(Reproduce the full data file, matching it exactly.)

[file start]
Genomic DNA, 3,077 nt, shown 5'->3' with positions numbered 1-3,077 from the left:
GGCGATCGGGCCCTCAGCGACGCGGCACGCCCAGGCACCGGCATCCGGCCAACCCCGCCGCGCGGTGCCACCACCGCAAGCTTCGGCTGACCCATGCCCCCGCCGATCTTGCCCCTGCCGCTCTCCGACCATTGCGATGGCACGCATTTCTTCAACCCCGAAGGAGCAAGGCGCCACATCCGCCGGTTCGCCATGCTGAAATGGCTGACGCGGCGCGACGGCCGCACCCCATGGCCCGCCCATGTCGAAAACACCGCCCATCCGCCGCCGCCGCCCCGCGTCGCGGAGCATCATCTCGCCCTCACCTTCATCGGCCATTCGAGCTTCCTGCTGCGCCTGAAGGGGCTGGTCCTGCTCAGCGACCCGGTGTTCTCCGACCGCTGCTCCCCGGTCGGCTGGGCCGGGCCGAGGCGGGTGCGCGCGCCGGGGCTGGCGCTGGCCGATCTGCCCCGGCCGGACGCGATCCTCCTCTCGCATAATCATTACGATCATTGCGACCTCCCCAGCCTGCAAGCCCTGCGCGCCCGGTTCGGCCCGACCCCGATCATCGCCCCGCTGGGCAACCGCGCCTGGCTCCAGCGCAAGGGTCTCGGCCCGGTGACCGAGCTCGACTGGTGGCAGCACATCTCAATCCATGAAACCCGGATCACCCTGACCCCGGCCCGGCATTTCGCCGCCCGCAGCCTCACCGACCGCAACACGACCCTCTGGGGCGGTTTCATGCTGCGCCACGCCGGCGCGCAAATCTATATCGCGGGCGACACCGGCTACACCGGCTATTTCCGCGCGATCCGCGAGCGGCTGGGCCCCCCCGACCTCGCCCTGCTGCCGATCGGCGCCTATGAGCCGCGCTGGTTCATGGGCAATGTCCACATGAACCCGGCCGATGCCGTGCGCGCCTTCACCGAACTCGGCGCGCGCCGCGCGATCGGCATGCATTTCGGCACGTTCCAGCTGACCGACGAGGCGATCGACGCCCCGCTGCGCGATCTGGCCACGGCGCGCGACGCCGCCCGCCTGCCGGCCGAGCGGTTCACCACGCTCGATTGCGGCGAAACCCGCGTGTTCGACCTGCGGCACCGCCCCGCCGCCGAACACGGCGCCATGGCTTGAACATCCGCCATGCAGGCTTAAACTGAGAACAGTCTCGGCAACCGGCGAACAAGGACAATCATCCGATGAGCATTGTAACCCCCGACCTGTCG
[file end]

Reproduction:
Genomic DNA, 3,077 nt, shown 5'->3' with positions numbered 1-3,077 from the left:
GGCGATCGGGCCCTCAGCGACGCGGCACGCCCAGGCACCGGCATCCGGCCAACCCCGCCGCGCGGTGCCACCACCGCAAGCTTCGGCTGACCCATGCCCCCGCCGATCTTGCCCCTGCCGCTCTCCGACCATTGCGATGGCACGCATTTCTTCAACCCCGAAGGAGCAAGGCGCCACATCCGCCGGTTCGCCATGCTGAAATGGCTGACGCGGCGCGACGGCCGCACCCCATGGCCCGCCCATGTCGAAAACACCGCCCATCCGCCGCCGCCGCCCCGCGTCGCGGAGCATCATCTCGCCCTCACCTTCATCGGCCATTCGAGCTTCCTGCTGCGCCTGAAGGGGCTGGTCCTGCTCAGCGACCCGGTGTTCTCCGACCGCTGCTCCCCGGTCGGCTGGGCCGGGCCGAGGCGGGTGCGCGCGCCGGGGCTGGCGCTGGCCGATCTGCCCCGGCCGGACGCGATCCTCCTCTCGCATAATCATTACGATCATTGCGACCTCCCCAGCCTGCAAGCCCTGCGCGCCCGGTTCGGCCCGACCCCGATCATCGCCCCGCTGGGCAACCGCGCCTGGCTCCAGCGCAAGGGTCTCGGCCCGGTGACCGAGCTCGACTGGTGGCAGCACATCTCAATCCATGAAACCCGGATCACCCTGACCCCGGCCCGGCATTTCGCCGCCCGCAGCCTCACCGACCGCAACACGACCCTCTGGGGCGGTTTCATGCTGCGCCACGCCGGCGCGCAAATCTATATCGCGGGCGACACCGGCTACACCGGCTATTTCCGCGCGATCCGCGAGCGGCTGGGCCCCCCCGACCTCGCCCTGCTGCCGATCGGCGCCTATGAGCCGCGCTGGTTCATGGGCAATGTCCACATGAACCCGGCCGATGCCGTGCGCGCCTTCACCGAACTCGGCGCGCGCCGCGCGATCGGCATGCATTTCGGCACGTTCCAGCTGACCGACGAGGCGATCGACGCCCCGCTGCGCGATCTGGCCACGGCGCGCGACGCCGCCCGCCTGCCGGCCGAGCGGTTCACCACGCTCGATTGCGGCGAAACCCGCGTGTTCGACCTGCGGCACCGCCCCGCCGCCGAACACGGCGCCATGGCTTGAACATCCGCCATGCAGGCTTAAACTGAGAACAGTCTCGGCAACCGGCGAACAAGGACAATCATCCGATGAGCATTGTAACCCCCGACCTGTCG